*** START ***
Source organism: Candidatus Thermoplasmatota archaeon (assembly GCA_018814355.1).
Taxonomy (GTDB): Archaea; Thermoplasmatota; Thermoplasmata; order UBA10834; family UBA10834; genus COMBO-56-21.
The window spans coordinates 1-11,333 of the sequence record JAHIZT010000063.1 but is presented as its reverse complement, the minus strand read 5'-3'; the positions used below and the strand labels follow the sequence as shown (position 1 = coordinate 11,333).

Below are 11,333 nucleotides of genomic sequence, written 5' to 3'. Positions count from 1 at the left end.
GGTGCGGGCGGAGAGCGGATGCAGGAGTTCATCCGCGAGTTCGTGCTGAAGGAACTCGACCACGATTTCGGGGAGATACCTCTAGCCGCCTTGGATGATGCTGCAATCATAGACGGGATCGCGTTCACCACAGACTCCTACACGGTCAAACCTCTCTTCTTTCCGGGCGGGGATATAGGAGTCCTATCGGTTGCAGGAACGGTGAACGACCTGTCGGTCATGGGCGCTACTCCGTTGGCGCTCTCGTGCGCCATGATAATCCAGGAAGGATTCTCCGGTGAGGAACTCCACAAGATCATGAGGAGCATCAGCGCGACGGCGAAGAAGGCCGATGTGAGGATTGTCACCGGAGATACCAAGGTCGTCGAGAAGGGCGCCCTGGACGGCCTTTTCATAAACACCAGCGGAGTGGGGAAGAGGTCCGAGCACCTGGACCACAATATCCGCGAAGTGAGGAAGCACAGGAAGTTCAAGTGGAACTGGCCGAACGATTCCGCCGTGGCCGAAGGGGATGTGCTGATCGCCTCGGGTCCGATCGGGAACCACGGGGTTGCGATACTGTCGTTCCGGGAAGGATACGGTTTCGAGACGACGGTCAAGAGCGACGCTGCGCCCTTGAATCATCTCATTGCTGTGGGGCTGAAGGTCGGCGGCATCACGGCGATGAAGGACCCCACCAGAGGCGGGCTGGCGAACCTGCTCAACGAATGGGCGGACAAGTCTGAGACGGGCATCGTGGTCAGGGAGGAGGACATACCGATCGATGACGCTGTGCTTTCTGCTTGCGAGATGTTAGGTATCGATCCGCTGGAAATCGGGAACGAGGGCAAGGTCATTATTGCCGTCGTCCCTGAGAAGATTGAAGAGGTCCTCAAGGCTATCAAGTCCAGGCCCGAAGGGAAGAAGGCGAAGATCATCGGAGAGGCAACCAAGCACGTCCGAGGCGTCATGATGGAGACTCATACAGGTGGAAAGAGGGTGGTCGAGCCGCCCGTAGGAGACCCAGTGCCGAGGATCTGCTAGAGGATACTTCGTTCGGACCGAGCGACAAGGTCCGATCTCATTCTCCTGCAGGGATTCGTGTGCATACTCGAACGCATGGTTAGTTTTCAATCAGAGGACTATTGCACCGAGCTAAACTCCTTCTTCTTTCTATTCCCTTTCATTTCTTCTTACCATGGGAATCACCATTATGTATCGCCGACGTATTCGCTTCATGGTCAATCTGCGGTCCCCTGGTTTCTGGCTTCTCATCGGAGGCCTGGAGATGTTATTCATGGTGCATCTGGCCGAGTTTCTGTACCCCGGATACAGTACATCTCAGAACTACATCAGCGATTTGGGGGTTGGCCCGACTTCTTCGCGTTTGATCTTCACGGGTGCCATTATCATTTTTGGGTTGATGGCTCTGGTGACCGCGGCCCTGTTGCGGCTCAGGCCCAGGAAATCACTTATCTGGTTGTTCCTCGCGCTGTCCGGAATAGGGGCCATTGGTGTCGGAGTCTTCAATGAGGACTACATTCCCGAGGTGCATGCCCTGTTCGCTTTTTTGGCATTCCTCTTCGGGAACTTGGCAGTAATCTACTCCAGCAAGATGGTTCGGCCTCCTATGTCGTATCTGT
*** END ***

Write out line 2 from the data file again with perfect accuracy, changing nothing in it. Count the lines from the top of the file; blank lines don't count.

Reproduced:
Taxonomy (GTDB): Archaea; Thermoplasmatota; Thermoplasmata; order UBA10834; family UBA10834; genus COMBO-56-21.